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Are Predicted 1798 Food Shortages Coming True?

 

Malthus Theory Critiques

 

Advances in technology can keep production rising ahead of population.

Demographic transition- societies move from conditions of high fertility rates roughly offset by high mortality rates to conditions of low fertility rates together with low mortality rates.

http://www.scientificamerican.com/article/are-malthus-predicted-1798-food-shortages/?page=1

(Article in Scientific American by Jeffrey D. Sachs)

 

Did he have a point?

Sub-Saharan Africa- total fertility rate of 5.1 children per woman

Global population continues to rise by about 79 million per year, with much of the increase in the world’s poorest places.

According to the medium-fertility forecast of the United Nations Population Division we are on course for 9.2 billion people by mid-century.

http://www.scientificamerican.com/article/are-malthus-predicted-1798-food-shortages/?page=1

(Article in Scientific American by Jeffrey D. Sachs)

 

Factors Affecting Human Population Change

 

Major Periods (Stages)

Stage 1- Early period of Hunters and Gatherers (total world population and rate of growth were very low).

Stage 2- Agricultural settlement (first major increase in total world population).

Stage 3- Industrial Revolution (rapid increase in the human population resulting from improvements in healthcare and food).

Stage 4- Urbanized World (rate of population growth has declined for wealthy industrialized nations, but has continued to rise rapidly in poorer, developing countries).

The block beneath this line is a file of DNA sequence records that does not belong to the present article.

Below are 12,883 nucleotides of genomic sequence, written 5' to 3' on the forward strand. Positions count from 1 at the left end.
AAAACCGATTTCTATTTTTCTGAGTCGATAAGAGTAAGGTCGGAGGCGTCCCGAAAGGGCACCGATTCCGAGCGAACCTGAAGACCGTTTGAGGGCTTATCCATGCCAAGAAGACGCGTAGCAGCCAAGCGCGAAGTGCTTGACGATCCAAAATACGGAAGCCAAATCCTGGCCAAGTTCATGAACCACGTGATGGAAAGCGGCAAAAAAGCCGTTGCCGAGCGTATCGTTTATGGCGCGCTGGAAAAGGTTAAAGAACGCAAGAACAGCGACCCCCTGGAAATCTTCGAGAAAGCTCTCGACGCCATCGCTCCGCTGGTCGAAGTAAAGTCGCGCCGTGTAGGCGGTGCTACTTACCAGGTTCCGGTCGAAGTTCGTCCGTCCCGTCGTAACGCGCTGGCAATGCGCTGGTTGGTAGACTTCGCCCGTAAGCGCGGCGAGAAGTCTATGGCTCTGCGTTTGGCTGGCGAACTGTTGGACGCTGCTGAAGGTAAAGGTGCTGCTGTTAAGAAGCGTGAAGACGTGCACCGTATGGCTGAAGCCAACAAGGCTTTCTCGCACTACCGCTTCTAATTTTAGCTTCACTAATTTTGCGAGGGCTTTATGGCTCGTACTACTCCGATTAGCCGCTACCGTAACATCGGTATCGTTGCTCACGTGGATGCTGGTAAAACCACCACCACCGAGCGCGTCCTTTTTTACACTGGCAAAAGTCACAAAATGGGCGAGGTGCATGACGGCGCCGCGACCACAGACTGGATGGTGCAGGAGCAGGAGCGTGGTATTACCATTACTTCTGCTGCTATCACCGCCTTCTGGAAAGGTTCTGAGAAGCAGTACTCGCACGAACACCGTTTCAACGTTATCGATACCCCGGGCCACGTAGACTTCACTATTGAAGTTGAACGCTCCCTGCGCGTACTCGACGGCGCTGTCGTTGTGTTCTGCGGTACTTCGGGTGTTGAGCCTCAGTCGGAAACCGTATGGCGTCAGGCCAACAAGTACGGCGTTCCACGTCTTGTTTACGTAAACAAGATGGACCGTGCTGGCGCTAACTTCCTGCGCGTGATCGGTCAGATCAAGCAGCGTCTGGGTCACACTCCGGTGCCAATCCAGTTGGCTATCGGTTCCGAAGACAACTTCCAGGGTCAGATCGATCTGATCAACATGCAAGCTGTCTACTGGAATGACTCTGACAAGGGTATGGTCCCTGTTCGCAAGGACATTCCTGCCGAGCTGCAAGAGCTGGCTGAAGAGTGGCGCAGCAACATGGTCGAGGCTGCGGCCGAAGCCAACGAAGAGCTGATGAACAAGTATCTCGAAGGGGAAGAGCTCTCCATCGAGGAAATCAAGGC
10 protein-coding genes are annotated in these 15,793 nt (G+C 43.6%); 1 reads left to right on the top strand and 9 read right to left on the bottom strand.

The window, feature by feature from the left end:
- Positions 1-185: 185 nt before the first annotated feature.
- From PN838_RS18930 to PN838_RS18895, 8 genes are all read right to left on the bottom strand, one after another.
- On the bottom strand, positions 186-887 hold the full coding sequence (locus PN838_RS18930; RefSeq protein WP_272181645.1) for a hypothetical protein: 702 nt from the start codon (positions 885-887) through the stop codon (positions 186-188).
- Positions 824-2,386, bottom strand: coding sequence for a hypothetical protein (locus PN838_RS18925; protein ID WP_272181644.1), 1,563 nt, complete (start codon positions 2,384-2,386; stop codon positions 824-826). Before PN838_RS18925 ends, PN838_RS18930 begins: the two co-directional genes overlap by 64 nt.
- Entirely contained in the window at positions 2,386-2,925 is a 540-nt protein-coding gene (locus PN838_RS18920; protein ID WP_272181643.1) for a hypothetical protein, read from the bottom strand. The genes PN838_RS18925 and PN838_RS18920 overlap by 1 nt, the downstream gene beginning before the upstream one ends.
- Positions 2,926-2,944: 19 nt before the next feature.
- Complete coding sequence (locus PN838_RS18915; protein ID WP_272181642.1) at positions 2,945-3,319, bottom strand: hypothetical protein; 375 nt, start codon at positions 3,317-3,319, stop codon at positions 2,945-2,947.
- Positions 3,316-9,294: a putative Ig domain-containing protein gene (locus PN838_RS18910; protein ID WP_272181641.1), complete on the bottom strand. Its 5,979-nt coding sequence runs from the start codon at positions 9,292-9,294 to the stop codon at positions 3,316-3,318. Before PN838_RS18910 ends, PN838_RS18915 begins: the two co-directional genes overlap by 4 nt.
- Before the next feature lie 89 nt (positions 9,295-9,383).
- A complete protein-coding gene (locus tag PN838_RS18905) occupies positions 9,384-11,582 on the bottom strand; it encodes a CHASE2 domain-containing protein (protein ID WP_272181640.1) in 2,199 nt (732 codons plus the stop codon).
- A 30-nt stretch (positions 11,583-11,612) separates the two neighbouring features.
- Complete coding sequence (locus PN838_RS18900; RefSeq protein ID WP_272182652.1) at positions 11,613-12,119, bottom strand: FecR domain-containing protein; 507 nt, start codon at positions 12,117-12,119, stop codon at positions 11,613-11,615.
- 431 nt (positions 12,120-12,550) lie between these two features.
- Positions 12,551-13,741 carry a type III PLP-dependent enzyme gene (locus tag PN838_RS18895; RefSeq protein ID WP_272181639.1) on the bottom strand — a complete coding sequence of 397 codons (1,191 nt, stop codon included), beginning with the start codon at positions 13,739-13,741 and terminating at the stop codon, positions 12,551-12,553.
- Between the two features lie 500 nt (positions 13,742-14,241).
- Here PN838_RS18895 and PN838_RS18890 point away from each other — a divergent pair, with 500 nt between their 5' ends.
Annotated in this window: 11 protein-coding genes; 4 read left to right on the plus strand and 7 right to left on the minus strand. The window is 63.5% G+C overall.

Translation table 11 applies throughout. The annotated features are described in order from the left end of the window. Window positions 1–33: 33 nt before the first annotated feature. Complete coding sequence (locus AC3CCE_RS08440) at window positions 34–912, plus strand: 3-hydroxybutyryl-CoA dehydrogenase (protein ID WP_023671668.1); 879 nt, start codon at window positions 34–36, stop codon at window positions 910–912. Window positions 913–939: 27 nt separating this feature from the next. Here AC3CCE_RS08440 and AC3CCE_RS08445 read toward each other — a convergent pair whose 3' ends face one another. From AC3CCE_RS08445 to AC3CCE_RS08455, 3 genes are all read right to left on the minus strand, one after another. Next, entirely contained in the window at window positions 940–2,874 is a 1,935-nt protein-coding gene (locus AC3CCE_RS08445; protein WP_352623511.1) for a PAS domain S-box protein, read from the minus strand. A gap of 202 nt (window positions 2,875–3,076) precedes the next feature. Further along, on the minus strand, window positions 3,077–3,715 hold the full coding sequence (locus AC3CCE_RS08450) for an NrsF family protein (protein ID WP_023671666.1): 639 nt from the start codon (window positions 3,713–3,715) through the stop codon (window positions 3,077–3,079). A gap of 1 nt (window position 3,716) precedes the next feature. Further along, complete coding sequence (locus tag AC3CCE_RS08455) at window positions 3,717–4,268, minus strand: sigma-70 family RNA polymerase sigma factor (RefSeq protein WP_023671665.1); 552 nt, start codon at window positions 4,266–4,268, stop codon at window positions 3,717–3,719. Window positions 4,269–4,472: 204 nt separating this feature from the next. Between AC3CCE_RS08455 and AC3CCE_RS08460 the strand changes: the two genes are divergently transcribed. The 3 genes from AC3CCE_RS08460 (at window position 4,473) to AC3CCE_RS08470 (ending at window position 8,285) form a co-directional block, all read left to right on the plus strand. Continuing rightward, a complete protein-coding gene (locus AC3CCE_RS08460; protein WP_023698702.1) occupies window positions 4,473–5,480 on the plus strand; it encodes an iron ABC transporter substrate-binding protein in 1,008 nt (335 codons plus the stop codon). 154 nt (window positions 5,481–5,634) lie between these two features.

Cultural Factors

 

Many cultures of the world- positive value on large families.

Reasoning: a large family provides such benefits as protection from enemies, a greater chance of leaving descendants, and a type of social security/insurance for retirement.

Other cultural arguments are offered for large families.

Africa Examples.

 

Consider This…

 

The number of people on Earth combined with the level of consumption and technological capability largely determines ecological resource exploitation. Is population control, decreased consumptionor technological innovationthe most effective way to conserve our natural resources?

By 2050, global population is expected to reach 7.9-10.9 billion people with most expected to be living in urban areas. What types of social changes might take place from this increased urbanization?

 

Population, Sustainability, and Earth’s Carrying Capacity

 

Gretchen C. Daily and Paul R. Ehrlich- 1992

 

Carrying Capacity Defined

 

Carrying capacity is defined as “the maximal population size of a given species that an area can support without reducing its ability to support the same species in the future.”(62)

More specifically, it means “a measure of the amount of renewable resources in the environment in units of the number of organisms these resources can support.”(62)

 

Population Projections (1992)

“The current estimate for the 2025 population is 8.5 billion, with growth eventually leveling off at approximately 11.6 billion around 2150. These projections are based on optimistic assumptions of continued declines in the population growth rate”. (62)



Why don’t we notice?

The authors claim that “the negative impact of human activity on the planet usually manifests itself first to those whose lives are tightly dependent on the health of fragile, local ecosystems”.

 

One Planet, How Many People?

 

A Review of Earth’s Carrying Capacity

 

We are adding roughly one million more people to our world population of 7 billion almost every 4.8 days.

Speculation about the ultimate carrying capacity of the earth dates back to at least the 17th century (1632-1723).

 

Tipping Points

 

Exceeding the Earth System thresholds risks triggering abrupt environmental change- this is known as the “tipping point”.

Think of the Earth System as a bus that is overloaded (tipping point- one passenger equals an overturned bus).

 

Contributing Factors

 

Global freshwater use

Change in land use

Biodiversity loss

Chemical pollution

Climate change

Ocean acidification

Ozone depletion


Date: 2015-12-24; view: 246


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